Oh you are so scholarly.
Cynthia Frisby

To sum up: You have the dubious concept of “microaggression,” which was concocted a decade or so ago. You then had students read articles and look for “microaggressions.”

No sophisticated stats here. All you did was count phrases that you or your students subjectively felt were microaggressions.

Apparently. your hypothesis was that there would be more (flexibly defined) “microaggressions” in a later year than in an earlier year(s).

So, assuming that the difference is not an artifact of your counting procedures, so what?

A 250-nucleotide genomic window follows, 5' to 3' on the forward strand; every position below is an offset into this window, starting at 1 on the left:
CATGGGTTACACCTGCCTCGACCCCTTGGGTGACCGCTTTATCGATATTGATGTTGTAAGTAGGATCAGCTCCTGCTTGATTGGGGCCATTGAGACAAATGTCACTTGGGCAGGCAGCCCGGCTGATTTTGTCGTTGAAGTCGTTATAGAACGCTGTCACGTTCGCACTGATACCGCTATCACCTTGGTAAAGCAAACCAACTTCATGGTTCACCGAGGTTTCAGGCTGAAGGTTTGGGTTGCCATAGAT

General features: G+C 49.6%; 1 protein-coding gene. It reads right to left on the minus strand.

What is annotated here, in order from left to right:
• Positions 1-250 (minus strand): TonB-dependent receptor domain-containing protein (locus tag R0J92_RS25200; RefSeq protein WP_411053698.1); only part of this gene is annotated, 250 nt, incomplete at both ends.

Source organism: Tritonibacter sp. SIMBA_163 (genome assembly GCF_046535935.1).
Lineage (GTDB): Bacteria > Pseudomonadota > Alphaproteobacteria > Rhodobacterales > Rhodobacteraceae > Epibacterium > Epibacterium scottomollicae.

You are apparently trying to prove that the media is becoming more sexist, or something.

But “microaggression” is so fuzzily defined that the results are, to say the least, subject to dispute.

Example: Any observer of women’s tennis will note that the Williams sisters are physically overpowering players, more so than any of their opponents. But, at least per the ThinkProg article, such an observation is a “microaggression.”

One clap, two clap, three clap, forty?

By clapping more or less, you can signal to us which stories really stand out.